inpatient / gastroenterology

Acute Pancreatitis

Last Updated: 1/5/2023

# Acute Pancreatitis

-- ABCs:
 hypotension/shock, resp distress c/f effusions or ARDS
-- HPI Intake: onset, EtOH use, gallstone symptoms, procedures, infectious sxs, family history
-- Can't Miss: sepsis, ARDS, hemorrage
-- Admission Orders: CXR, strict I/O, decide on bowel rest
-- Initial Treatment to Consider: aggressive fluid resuscitation, replete lytes, pain management

-- History: *** onset, prior events, EtOH use, gallstone dx, procedures, infectious sxs, FH
-- Clinical: *** abd pain, n/v, fevers, constipation
-- Exam: *** distress, tachycardia, jaundice, abdominal pain, guarding, flank/umbilical (Grey Turner / Cullen Sign) eccymoses
-- Data: *** WBC, lipase, CTAP
-- Etiology/DDx: *** EtOH, gallstone, hypertriglyceridemia, anatomic, ERCP, autoimmune, hyperCa

The patient's HPI is notable for ***. Exam showed ***. Labwork and data were notable for ***. Taken together, the patient's presentation is most concerning for ***, with a differential including ***.

-- CBC, BMP (calcium), LFTs (gallstones, cholangitis), coags, lipase, lipid panel (triglyceride) if new diagnosis
-- CXR if dyspneic or c/f ARDS/effusions
-- CTAP with contrast if severe, not sure of diagnosis, or not improving after 48-72hrs
-- RUQUS to rule out gallstones if not EtOH 
-- ERCP if gallstone disease; ideally cholecystectomy prior to discharge

-- Fluids: *** 10mL/kg bolus followed by 1.5cc/kg/hr in first 24 hours
-- Pain: *** dilaudid 1mg q4 PRN
-- Diet: *** early PO, advance as tolerated; tube feeds if no PO intake at 5-7 days
-- Nausea: *** ondansetron 4mg q8 PRN
-- Insulin for hypertriglyceridemia

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If You Remember Nothing Else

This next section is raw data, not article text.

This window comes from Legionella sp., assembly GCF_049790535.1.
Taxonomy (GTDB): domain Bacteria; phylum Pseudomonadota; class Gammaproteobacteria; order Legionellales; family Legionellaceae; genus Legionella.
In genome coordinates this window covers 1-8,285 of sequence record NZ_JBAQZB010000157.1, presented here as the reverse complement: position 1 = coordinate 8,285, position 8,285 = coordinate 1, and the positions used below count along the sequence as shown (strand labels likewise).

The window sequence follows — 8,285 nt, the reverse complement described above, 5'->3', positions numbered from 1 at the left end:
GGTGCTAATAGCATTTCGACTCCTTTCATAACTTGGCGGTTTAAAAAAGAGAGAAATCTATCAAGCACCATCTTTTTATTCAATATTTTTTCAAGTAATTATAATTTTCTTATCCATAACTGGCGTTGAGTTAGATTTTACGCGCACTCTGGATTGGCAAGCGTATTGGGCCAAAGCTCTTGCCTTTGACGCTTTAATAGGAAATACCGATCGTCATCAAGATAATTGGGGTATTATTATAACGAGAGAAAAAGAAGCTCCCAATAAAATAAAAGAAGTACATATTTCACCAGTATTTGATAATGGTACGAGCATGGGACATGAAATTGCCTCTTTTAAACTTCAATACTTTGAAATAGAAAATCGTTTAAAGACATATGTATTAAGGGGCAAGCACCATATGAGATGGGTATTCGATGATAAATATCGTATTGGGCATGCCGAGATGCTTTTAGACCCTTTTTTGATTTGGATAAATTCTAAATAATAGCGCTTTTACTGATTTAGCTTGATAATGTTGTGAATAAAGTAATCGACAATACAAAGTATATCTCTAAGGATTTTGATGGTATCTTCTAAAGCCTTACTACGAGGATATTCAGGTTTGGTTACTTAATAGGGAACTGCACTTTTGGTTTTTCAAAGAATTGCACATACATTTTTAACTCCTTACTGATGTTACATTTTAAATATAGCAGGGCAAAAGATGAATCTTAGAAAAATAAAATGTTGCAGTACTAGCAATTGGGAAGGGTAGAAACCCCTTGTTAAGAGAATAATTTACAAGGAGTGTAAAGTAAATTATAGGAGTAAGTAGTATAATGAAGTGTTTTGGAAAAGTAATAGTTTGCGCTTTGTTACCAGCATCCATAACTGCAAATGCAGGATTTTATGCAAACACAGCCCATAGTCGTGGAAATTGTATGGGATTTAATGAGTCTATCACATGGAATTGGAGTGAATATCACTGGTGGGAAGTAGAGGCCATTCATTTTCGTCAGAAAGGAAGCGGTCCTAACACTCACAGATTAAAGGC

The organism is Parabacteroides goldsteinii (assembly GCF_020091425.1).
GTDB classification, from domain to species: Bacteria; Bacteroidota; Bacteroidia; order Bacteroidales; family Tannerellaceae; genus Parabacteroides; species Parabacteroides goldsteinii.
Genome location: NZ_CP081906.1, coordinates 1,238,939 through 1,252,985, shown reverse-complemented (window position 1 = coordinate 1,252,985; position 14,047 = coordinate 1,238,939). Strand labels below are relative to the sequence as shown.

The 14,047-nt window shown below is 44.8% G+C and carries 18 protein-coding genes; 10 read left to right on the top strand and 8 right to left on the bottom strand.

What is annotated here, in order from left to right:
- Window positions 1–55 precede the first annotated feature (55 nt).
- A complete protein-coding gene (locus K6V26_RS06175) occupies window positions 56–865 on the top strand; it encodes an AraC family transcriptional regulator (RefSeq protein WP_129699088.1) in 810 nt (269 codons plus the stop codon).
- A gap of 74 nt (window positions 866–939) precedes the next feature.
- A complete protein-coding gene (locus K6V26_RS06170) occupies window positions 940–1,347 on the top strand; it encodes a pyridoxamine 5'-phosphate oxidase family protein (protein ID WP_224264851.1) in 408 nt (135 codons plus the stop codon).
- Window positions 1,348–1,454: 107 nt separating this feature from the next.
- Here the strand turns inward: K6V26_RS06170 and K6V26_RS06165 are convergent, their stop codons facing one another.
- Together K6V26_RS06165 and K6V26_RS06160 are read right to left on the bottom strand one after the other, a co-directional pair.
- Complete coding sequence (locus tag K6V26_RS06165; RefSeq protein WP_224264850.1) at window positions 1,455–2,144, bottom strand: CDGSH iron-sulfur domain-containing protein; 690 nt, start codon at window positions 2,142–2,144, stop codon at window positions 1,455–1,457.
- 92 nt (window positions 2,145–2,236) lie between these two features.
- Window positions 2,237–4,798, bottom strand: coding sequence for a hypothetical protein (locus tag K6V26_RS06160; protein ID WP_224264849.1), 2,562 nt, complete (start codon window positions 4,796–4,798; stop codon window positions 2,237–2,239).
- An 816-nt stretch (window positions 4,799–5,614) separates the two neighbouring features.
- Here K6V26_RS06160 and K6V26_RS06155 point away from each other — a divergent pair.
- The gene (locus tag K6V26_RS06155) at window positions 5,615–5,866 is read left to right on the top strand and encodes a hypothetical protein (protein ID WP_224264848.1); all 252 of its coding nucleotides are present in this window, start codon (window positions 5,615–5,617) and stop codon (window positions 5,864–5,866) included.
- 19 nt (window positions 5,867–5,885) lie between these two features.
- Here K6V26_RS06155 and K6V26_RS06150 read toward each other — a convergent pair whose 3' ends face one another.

Make the diagnosis with 2 of 3 of clinical presentation, lipase >3x ULN, and imaging. Give fluids (but not too much), pain meds, and shoot for early PO intake as tolerated. If new and not related to EtOH, get a RUQUS and triglyceride level to search for an etiology.

Clinical Pearls

  • Diagnosis - 2 of 3 - consistent clinical presentation (epigastric pain, N/V, etc.), lipase >3x ULN, imaging evidence
  • Lipase is ~90% sensitive and specific for pancreatitis and there is not much role for amylase anymore
  • Complications are often not seen on imaging until a few days after the start of pancreatitis - necrotizing pancreatitis, abscess, pseudocyst, pancreatic hemorrhage
  • BISAP score is used to predict mortality and can be done on presentation; RANSON Score is less practical and incorporates data 48 hours into the admission
  • Severe pancreatitis is resuscitated like septic shock with resuscitation - however historically patients received 200-300cc/hr for the first 24 hours resulting in a positive fluid balance of 5+ liters in the first day of admission - goal was to protect end-organ perfusion but at the risk of volume overload and associated complications; recent data suggests more conservative fluid administration is just as efficacious, but safer
  • Patients overall will benefit from early enteral nutrition - the concern that it will stimulate the pancreas to dump all of the enzymes and lead to liquefactive necrosis is largely a myth

Trials and Literature

  • WATERFALL Trial - Aggressive (20 ml/kg bolus + 3 ml/kg/hr) vs Non-Aggresive (10 ml/kg bolus + 1.5 ml/kg/hr) fluid resuscitation in acute pancreatitis - fluid overload resulted in 20.5% vs 6.3% of patients but no difference in the development of moderately severe or severe pancreatitis (NEJM, 2022)
  • Acute Pancreatitis: A Review (JAMA, 2021)
  • Acute Pancreatitis (NEJM, 2016)

Other Resources